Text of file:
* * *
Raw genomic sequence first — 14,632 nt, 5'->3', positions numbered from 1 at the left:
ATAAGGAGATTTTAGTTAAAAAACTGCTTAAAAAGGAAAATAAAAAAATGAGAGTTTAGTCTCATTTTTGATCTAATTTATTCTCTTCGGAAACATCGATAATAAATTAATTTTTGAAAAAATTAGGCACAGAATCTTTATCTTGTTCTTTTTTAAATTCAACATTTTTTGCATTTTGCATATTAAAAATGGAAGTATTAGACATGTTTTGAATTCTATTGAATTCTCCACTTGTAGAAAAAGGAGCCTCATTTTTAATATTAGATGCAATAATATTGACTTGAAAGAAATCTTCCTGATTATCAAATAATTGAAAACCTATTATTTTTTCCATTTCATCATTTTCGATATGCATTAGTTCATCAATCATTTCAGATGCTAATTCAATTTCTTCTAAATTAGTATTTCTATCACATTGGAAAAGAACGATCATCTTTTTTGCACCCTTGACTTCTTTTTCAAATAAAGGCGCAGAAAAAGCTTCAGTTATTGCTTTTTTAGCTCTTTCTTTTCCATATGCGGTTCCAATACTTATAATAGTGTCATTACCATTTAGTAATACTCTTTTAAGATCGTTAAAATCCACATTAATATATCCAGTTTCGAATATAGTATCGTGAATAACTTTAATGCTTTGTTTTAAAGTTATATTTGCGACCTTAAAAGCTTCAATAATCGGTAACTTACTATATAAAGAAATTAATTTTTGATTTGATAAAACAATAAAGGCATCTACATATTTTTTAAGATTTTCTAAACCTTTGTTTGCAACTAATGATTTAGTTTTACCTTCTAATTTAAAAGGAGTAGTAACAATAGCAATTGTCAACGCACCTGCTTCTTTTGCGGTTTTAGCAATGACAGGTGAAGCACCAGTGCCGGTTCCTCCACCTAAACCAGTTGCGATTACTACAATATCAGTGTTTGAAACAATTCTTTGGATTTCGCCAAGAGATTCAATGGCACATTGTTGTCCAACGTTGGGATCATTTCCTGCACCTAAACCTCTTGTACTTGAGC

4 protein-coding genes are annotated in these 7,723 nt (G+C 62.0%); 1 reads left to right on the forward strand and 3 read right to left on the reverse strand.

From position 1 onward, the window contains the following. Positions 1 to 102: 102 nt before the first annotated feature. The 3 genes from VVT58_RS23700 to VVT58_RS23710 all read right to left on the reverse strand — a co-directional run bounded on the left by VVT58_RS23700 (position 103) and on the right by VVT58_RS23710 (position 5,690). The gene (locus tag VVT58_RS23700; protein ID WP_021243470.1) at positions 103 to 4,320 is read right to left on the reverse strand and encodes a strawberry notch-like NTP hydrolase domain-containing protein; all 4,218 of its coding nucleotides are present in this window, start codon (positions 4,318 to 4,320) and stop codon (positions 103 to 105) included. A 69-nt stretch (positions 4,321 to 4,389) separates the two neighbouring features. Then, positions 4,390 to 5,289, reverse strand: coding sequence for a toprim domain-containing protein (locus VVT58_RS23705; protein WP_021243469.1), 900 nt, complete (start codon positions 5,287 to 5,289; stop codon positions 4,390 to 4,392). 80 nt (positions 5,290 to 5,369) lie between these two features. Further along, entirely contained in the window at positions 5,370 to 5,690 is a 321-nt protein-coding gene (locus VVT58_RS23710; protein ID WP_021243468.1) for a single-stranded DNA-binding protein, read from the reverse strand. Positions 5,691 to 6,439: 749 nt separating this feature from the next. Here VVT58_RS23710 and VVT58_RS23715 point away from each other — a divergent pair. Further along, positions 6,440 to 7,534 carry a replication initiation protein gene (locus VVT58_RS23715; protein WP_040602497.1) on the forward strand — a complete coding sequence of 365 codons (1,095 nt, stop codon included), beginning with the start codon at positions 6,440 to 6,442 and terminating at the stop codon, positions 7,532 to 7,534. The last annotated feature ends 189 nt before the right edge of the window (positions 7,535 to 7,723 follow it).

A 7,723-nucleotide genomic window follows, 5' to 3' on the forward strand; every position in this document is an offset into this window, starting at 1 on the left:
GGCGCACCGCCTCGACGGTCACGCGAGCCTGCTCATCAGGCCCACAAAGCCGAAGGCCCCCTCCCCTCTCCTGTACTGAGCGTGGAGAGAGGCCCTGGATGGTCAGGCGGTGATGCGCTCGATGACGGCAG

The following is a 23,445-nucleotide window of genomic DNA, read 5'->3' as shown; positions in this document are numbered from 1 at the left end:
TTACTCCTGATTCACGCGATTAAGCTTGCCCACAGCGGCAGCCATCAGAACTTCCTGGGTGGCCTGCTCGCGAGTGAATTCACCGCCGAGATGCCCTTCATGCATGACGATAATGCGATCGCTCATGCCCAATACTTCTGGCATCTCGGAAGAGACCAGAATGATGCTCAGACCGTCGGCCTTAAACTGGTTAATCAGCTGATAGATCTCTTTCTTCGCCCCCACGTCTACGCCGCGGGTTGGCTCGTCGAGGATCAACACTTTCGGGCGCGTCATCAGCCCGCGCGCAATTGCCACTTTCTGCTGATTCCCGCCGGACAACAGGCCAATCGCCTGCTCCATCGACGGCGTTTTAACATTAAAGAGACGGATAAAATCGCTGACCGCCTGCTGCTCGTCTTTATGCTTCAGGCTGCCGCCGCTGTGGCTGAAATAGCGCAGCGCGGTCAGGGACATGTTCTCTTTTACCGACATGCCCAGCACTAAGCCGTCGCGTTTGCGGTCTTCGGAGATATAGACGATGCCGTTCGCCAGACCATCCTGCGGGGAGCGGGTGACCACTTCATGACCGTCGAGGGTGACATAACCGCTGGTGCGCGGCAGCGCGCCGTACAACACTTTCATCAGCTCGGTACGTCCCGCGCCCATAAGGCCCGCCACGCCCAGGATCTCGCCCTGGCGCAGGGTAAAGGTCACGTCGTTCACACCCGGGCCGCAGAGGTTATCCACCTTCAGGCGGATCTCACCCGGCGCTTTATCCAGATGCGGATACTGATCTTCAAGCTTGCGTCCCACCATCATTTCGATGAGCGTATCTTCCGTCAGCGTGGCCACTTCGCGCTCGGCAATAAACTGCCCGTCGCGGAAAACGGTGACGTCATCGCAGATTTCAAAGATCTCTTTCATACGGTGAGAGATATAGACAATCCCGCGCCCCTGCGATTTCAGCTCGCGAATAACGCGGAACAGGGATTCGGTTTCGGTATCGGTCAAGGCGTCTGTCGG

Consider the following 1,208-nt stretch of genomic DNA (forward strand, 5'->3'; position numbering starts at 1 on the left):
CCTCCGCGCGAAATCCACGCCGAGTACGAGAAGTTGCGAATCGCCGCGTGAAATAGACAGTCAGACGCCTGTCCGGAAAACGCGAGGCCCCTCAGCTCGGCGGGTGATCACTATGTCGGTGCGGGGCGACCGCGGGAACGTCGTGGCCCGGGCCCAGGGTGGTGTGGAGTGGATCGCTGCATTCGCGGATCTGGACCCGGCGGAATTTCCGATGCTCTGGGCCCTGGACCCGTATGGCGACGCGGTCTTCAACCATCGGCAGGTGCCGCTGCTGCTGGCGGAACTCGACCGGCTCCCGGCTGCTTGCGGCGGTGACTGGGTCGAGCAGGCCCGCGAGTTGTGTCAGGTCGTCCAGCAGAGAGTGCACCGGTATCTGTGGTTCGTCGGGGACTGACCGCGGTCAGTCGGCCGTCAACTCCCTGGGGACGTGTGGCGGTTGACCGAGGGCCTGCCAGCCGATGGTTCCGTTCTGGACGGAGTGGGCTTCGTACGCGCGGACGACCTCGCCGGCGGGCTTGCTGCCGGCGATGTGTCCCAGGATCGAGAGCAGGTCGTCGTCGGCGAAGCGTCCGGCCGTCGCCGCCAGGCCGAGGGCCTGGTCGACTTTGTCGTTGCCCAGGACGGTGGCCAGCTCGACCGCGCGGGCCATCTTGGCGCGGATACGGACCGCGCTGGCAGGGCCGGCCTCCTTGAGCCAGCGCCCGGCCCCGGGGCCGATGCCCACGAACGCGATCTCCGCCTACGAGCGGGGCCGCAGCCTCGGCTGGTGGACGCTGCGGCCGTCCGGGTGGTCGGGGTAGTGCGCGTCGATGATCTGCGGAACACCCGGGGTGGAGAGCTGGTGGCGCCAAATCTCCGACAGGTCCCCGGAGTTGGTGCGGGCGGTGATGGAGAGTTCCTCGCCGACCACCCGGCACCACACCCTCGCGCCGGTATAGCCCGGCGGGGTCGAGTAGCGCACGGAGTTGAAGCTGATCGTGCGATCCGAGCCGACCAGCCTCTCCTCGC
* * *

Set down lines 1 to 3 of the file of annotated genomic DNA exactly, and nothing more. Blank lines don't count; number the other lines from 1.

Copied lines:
Raw genomic sequence first — 14,632 nt, 5'->3', positions numbered from 1 at the left:
ATAAGGAGATTTTAGTTAAAAAACTGCTTAAAAAGGAAAATAAAAAAATGAGAGTTTAGTCTCATTTTTGATCTAATTTATTCTCTTCGGAAACATCGATAATAAATTAATTTTTGAAAAAATTAGGCACAGAATCTTTATCTTGTTCTTTTTTAAATTCAACATTTTTTGCATTTTGCATATTAAAAATGGAAGTATTAGACATGTTTTGAATTCTATTGAATTCTCCACTTGTAGAAAAAGGAGCCTCATTTTTAATATTAGATGCAATAATATTGACTTGAAAGAAATCTTCCTGATTATCAAATAATTGAAAACCTATTATTTTTTCCATTTCATCATTTTCGATATGCATTAGTTCATCAATCATTTCAGATGCTAATTCAATTTCTTCTAAATTAGTATTTCTATCACATTGGAAAAGAACGATCATCTTTTTTGCACCCTTGACTTCTTTTTCAAATAAAGGCGCAGAAAAAGCTTCAGTTATTGCTTTTTTAGCTCTTTCTTTTCCATATGCGGTTCCAATACTTATAATAGTGTCATTACCATTTAGTAATACTCTTTTAAGATCGTTAAAATCCACATTAATATATCCAGTTTCGAATATAGTATCGTGAATAACTTTAATGCTTTGTTTTAAAGTTATATTTGCGACCTTAAAAGCTTCAATAATCGGTAACTTACTATATAAAGAAATTAATTTTTGATTTGATAAAACAATAAAGGCATCTACATATTTTTTAAGATTTTCTAAACCTTTGTTTGCAACTAATGATTTAGTTTTACCTTCTAATTTAAAAGGAGTAGTAACAATAGCAATTGTCAACGCACCTGCTTCTTTTGCGGTTTTAGCAATGACAGGTGAAGCACCAGTGCCGGTTCCTCCACCTAAACCAGTTGCGATTACTACAATATCAGTGTTTGAAACAATTCTTTGGATTTCGCCAAGAGATTCAATGGCACATTGTTGTCCAACGTTGGGATCATTTCCTGCACCTAAACCTCTTGTACTTGAGC

4 protein-coding genes are annotated in these 7,723 nt (G+C 62.0%); 1 reads left to right on the forward strand and 3 read right to left on the reverse strand.